The wild celery plants at the aquarium were grown from turions, or winter buds, that the team collected from a patch of celery grass thriving in the U.S. Army Corps of Engineer’s slip at Fort Mifflin. The area was slated to be dredged, and, because submerged aquatic vegetation, including wild celery grass, is protected as essential fish habitat in the Magnuson-Stevens Fishery Conservation and Management Act, the Corps of Engineers was required to mitigate harm of this bed of grass. Allowing the team to harvest the plant’s winter buds served as its mitigation effort.
The first day of fieldwork was Jan. 20. “It was freezing cold,” said Anthony Lara, experiential programs supervisor at the Center for Aquatic Sciences and the main caretaker of the wild celery plants.
Lara and Upstream Alliance and EPA team members used rakes wrapped in chicken wire to pull clumps of sediment into buckets. They were searching for buds about the size of a slender earthworm and the color of a river-logged twig — not easy to find, Lara said. They gathered 13 that day, and 24 a few weeks later.
On the third try in March, though, the team made a discovery.
“We were raking the mud and we saw some of them just come up,” said Lara. “So, we came up with the idea: ‘Why don’t we try to just shimmy them out and see if they float?’”
They were able to capture them at the surface, collecting 90 in just a few hours.
Eve Quinones, Upstream Alliance’s Camden liaison, had researched the supplies they’d need to grow the plants through the spring: 12-gallon clear plastic totes, bubblers, lighting that mimicked both sun and moonlight and sediment. She, Lara and the rest of the team assembled the tanks and settled the turions into the sediment.
“The first one that germinated, I was like, ‘You have a name,’” Lara said. “I called him Big Homie because he was the only one out of all the homies that decided to grow.” Another plant that grew especially fast and tall was dubbed Fabio. (When curious kids come into the classroom and ask what’s in the tanks, Lara starts his explanation by introducing Big Homie and Fabio.)
He’s been spending several hours a week with the plants, feeding them micronutrients and monitoring the tanks for algae, which he painstakingly removes from each individual leaf with tweezers when there’s overgrowth. He kept count and was surprised when the number in one tote increased; the plant had started sending out rhizomes — horizontal stems that produce more roots and shoots.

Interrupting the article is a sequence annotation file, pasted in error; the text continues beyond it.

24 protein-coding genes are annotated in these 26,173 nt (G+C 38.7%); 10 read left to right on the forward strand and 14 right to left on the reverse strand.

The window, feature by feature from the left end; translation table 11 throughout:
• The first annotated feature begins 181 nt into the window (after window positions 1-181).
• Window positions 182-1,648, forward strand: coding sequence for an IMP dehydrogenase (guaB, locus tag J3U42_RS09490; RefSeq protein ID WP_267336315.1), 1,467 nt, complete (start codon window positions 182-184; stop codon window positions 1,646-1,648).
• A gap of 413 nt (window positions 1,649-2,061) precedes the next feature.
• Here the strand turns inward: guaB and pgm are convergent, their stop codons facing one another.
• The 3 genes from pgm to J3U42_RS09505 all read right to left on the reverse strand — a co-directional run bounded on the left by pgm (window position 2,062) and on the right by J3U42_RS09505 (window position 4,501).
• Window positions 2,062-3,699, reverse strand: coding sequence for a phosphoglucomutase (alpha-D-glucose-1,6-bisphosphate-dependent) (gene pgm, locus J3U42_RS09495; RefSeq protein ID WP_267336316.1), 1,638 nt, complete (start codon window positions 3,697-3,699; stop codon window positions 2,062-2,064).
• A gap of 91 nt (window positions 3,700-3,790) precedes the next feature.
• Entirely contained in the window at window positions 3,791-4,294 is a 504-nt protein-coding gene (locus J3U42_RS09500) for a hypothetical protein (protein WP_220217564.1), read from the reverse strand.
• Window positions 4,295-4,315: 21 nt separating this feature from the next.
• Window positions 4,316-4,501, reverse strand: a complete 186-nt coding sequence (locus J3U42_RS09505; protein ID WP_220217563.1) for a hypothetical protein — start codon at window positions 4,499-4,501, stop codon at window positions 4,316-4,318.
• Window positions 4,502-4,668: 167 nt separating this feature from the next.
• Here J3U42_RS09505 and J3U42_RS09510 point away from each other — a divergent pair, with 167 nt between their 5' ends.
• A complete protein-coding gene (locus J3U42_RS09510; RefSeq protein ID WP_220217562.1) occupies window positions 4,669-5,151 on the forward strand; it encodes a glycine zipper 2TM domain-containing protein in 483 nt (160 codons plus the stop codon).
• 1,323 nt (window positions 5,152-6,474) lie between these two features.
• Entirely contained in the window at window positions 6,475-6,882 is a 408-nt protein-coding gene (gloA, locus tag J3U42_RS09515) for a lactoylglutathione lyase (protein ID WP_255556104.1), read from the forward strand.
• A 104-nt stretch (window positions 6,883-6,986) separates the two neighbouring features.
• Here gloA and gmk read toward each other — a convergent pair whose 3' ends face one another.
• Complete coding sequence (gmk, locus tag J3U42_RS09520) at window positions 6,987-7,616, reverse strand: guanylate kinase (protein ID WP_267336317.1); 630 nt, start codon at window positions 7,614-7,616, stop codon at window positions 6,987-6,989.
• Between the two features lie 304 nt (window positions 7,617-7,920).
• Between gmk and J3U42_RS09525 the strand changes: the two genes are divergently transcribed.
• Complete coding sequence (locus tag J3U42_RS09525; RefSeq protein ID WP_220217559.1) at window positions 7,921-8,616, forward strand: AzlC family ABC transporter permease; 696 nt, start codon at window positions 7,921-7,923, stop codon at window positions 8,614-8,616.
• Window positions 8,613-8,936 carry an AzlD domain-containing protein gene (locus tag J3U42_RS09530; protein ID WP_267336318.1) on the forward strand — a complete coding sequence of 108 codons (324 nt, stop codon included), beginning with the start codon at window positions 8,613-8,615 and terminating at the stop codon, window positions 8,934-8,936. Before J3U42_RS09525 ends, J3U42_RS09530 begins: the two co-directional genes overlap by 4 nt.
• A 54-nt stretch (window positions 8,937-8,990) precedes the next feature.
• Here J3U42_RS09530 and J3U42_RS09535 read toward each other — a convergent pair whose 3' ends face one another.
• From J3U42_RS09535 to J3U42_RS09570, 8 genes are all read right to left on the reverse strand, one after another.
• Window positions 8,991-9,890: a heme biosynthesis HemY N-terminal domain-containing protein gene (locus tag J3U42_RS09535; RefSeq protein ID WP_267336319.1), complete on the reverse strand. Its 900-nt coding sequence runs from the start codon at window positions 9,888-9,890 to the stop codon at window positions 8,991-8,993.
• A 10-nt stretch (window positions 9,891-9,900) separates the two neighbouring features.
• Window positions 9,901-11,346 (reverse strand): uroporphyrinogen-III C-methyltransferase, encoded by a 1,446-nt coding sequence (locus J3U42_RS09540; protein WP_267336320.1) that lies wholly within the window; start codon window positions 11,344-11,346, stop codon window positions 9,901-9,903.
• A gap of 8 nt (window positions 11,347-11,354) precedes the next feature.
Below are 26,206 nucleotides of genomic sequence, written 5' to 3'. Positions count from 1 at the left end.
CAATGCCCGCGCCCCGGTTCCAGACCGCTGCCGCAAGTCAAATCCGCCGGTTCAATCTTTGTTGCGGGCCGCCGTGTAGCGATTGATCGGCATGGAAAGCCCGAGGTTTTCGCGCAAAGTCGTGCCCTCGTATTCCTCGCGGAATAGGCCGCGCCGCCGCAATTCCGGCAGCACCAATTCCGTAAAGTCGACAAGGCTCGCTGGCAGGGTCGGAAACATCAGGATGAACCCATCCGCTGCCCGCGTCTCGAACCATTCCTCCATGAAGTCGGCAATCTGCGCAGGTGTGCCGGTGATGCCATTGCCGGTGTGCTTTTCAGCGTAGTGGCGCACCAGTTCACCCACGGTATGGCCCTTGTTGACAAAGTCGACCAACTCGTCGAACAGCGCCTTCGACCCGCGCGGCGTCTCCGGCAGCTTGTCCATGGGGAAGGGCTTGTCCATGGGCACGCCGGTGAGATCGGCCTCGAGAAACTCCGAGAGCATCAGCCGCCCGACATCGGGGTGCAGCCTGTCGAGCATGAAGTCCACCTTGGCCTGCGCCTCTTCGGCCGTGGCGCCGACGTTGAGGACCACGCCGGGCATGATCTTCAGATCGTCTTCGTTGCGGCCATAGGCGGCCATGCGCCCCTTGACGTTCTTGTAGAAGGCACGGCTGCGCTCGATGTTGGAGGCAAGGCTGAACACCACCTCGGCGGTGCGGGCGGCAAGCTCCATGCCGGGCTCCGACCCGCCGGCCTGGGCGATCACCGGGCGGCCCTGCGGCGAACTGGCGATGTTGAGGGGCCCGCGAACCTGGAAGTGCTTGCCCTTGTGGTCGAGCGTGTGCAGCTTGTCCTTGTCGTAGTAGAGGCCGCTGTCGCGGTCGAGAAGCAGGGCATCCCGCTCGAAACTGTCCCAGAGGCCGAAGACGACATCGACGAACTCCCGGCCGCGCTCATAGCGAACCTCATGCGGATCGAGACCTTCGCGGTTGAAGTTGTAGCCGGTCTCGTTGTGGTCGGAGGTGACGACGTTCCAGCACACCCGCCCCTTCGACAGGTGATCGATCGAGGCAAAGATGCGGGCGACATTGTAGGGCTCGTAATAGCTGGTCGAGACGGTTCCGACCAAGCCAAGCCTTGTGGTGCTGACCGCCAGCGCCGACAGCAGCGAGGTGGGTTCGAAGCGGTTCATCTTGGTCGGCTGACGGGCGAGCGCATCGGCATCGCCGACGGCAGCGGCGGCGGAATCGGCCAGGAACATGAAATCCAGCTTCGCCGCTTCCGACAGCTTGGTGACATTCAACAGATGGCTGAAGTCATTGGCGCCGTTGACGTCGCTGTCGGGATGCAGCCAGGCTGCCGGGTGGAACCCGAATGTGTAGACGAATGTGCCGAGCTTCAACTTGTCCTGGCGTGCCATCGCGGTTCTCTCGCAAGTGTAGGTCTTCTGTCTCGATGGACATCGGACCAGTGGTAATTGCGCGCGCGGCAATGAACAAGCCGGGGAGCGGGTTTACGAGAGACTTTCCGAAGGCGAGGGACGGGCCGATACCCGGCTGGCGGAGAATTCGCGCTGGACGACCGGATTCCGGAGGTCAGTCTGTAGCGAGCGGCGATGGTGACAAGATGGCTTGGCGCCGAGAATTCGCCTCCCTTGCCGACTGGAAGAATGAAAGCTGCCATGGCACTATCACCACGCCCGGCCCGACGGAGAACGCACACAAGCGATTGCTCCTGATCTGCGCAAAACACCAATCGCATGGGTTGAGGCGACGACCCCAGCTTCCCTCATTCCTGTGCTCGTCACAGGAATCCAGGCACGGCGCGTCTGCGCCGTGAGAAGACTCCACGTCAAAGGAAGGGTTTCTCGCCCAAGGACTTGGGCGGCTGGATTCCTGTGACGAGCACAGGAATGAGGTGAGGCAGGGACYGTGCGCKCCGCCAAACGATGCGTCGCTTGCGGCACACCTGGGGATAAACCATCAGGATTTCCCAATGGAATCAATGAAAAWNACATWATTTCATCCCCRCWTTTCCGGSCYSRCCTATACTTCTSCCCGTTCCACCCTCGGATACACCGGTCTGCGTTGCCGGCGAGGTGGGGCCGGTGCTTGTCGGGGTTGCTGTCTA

Of the 126 harvested, the team has nearly 150 plants thriving, including the rhizomes. “It’s coming out to be a really good turnout,” Lara said.
Quinones spoke of the many benefits of the grass.
“It provides such a nice habitat for a lot of fish, especially shad and herring, which are two species we’re really trying to get back into the Delaware,” Quinones said. “And it also helps with shoreline establishment.”
Wild celery increases coastal resilience by reducing erosion and absorbing wave energy — more thriving grasses would help mitigate the impact of increasingly severe storms on the Camden shoreline.
Engaging environmental stewards
After the planting this month, the team will monitor the grasses and record observations about their progress. Of course, there are many variables that will influence whether or not these transplants take in their new homes. Restoration work is incredibly difficult, Baugh said, but the project isn’t just about growing grasses.
Engaging people — tying Camden residents back to the waterways that are part of the ecosystem of the city — is also a main objective. That’s already starting in a small way, with Lara and Quinones, who are learning as they help lead this work. Eventually, the team hopes to bring in more people by partnering with schools and Camden residents to grow plants in small tanks across the city.
“A component of it is to engage people in the conservation of water, and also the respect and stewardship of it,” Baugh said. “Having a project like wild celery, it’s a great way of getting people out to show them, to give them access — and then you get to see that, ‘Hey, there things we can do for the water quality here.’”